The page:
The next image below, is taken at a location to the south and then east of the Rose Farm series, about a 730 yard journey, inside the stone wall of a feature known as the "Triangular Field". It shows a  prop rifle in front a dead Confederate. Clearly there is not enough detail in this image to verify that it is the same weapon as the Rose Farm rifle, but I wager it is, based on the next two images.
    Somewhere within 43 yards or so, directly east of the previous body, was that of another dead Confederate, the subject of one of the most discussed issues of a body being moved to facilitate a more "romantic" image of a soldier's agonizing death. This is a subject well covered by Frassanito and others, and I am only interested in focusing on the gun seen in both views. A detail from this image, below, shows a clearly rusted muzzle end of a rifle. Here I have also turned the image over to better view the rifle in context to the story.
    Proceeding down the length of the barrel we can see a very distinct pattern of rust, also apparent on the lock plate assembly. Combined, all these rust patterns will indicate the use of the same "prop".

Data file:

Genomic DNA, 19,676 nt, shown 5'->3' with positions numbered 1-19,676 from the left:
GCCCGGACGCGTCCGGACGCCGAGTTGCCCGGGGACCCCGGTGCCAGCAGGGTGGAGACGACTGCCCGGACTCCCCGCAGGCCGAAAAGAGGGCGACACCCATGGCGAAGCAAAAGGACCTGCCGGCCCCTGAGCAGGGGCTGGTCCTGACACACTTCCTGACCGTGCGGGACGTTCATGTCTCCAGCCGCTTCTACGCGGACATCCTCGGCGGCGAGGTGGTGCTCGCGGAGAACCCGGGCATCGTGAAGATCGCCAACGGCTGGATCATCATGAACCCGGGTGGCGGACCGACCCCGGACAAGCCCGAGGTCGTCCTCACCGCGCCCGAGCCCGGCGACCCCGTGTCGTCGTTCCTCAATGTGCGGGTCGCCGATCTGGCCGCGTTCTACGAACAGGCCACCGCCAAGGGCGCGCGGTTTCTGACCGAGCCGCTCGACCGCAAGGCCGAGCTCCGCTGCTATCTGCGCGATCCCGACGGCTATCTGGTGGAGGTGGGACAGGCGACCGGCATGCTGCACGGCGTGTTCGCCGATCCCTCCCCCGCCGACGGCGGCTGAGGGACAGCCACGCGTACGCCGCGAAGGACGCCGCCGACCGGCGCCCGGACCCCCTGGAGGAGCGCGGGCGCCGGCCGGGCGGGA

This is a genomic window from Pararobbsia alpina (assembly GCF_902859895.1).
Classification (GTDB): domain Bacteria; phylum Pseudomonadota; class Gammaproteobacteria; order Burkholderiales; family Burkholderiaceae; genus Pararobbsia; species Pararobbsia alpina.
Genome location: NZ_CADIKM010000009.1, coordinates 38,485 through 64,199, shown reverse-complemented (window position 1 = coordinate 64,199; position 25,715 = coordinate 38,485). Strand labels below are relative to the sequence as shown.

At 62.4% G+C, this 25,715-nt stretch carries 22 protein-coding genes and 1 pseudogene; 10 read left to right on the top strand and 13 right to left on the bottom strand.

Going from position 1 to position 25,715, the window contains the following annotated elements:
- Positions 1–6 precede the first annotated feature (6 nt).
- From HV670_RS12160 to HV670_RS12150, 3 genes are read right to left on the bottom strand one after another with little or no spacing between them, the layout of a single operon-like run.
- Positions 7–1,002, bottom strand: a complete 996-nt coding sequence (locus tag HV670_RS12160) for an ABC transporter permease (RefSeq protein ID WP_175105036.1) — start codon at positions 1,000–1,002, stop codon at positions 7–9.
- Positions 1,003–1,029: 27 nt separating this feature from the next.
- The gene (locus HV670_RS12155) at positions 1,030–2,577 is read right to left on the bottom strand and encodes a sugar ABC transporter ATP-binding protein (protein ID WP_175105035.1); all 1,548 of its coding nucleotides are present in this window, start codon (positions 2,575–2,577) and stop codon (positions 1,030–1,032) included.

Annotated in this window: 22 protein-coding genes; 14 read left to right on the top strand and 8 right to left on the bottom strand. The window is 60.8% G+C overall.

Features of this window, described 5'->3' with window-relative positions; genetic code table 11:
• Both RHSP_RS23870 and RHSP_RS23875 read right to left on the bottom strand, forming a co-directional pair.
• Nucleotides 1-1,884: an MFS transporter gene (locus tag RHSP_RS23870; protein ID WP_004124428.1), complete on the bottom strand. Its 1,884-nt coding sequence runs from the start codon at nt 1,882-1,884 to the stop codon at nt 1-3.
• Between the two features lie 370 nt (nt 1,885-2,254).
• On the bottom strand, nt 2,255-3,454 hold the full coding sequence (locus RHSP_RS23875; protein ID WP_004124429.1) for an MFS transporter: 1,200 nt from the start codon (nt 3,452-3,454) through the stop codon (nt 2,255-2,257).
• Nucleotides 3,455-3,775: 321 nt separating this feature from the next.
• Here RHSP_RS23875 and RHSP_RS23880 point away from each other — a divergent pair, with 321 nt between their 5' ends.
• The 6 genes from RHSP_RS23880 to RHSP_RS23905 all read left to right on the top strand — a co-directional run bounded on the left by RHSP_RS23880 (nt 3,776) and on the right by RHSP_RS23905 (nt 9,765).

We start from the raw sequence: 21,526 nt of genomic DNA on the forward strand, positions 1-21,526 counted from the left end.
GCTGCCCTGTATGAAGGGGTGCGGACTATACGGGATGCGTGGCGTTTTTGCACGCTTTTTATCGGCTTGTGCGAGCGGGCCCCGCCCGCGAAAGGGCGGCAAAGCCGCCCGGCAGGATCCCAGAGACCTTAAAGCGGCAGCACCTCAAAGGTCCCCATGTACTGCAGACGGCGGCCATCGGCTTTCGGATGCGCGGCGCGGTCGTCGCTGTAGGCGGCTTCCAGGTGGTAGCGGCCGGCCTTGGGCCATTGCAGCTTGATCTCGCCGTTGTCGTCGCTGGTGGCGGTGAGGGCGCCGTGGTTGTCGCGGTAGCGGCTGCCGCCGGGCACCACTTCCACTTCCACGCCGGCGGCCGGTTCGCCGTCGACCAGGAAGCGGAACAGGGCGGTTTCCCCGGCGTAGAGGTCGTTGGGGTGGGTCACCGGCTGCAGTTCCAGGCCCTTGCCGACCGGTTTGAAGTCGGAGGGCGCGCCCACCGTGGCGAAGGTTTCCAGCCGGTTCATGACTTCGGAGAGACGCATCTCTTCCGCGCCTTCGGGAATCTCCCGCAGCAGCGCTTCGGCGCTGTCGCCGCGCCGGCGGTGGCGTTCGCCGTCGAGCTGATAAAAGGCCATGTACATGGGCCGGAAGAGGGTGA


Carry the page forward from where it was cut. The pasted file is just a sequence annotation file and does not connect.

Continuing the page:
Below, a larger view of the flipped image, showing the entire weapon. Get its rusted features firmly in your mind. The next image will clearly show this weapon in the more famous view of this body.
     Another 75 yards or so, directly east, Gardner is said to have moved the previous body to a more interesting location, a sharpshooters lair. Here, in the detail, the very clearly rusted muzzle end of the rifle now leaning against the stone barricade. Also visible is the distinct rust pattern on the barrel and lock plate further down.
     Below is an enlargement of the rusted muzzle, which to my mind leaves no doubt it is the one on the Rose Farm.
 The fingerprint like uniqueness of the rust along the barrel as it sits in the wood forearm of the stock.